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St Margaret, Hardwick
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It's not actually possible to approach the church for the first time from the west, but if you did you would wonder if it was a church at all. The round tower collapsed in the great storm of 1770, and the little brick structure built into the ruins operates as both belfry and cleaning cupboard.
The church is long, all of a late Norman piece, and it retains its original doorways. There is a curious redbrick window at the west end of the north wall, and a decent little porch doing service on the south side. You step into a thoroughly atmospheric little space, with the smell of ancient stone and wood, a milky light filling a simple, thoroughly rural church. Directly opposite the entrance is a St Christopher wall painting, which seem to abound in south-east Norfolk. This one has always been considered one of the most interesting, because it features lots of birds including a group mobbing an owl on a tree to the right of the image, but all of these have now almost completely faded. The two main figures are still good though, pareticularly the Christ child, who appears to wear a patterned shirt under his cloak.
At the west end of the church, doing service as a vestry, is the squire's family pew, which was originally wedged into the chancel. It dates from the early 17th century, and has something of the character of a small caravan, with a roof and high walls. The panelling is plain, but the balusters are richly carved.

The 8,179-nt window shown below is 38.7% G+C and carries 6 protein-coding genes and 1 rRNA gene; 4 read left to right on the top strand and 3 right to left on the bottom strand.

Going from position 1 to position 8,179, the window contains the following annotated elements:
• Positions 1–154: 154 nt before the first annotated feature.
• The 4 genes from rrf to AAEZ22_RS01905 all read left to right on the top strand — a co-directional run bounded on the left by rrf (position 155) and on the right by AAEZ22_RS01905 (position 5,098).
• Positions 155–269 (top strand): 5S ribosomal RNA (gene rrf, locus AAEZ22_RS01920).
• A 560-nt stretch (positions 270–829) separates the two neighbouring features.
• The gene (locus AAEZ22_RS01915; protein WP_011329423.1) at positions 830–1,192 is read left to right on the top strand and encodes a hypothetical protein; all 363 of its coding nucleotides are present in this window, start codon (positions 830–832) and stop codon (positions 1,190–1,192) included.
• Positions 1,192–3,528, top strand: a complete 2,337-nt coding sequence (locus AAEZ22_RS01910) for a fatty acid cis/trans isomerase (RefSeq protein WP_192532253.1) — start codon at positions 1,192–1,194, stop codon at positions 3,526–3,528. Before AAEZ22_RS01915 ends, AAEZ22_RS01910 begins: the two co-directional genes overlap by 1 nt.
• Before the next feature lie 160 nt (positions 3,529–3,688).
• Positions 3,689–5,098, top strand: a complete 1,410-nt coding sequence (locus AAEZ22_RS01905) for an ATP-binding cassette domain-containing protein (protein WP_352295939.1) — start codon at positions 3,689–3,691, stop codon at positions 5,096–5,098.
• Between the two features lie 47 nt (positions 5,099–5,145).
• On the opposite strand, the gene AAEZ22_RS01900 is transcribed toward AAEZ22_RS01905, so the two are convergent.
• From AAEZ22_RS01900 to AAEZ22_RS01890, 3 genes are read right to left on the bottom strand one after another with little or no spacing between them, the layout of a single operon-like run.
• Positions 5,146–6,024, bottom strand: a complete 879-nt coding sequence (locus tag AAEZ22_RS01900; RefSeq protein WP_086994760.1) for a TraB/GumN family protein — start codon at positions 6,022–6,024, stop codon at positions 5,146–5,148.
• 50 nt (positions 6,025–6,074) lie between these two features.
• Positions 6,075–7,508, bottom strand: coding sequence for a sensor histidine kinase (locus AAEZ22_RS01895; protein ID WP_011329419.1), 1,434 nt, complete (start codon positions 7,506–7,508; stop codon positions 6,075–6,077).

Also richly carved is Hardwick's rood screen, which can never have been very elaborate, but was rescued from decay in 1667 by the churchwardens, John Ebbets and Joseph Cock, whose names adorn the middle of the top. Historian Andy Foster tells me that this probably records not just a repair job, but the placing of the royal arms, Lord's Prayer and Ten Commandments on the screen; but these have now gone.
The former rood loft stairway climbs up in the north side window embrasure before disappearing into the wall, only to emerge at the place where the rood loft must have been.
Just inside the chancel, a brass to George Bacon asks us for prayers for his soul. The Bacons were a significant East Anglian family, and the shield here depicts the little pigs that were their symbol. Four hundred years later, the same symbol was used in the tiling of St Mary le Tower in Ipswich, the restoration of which was paid for by the family.
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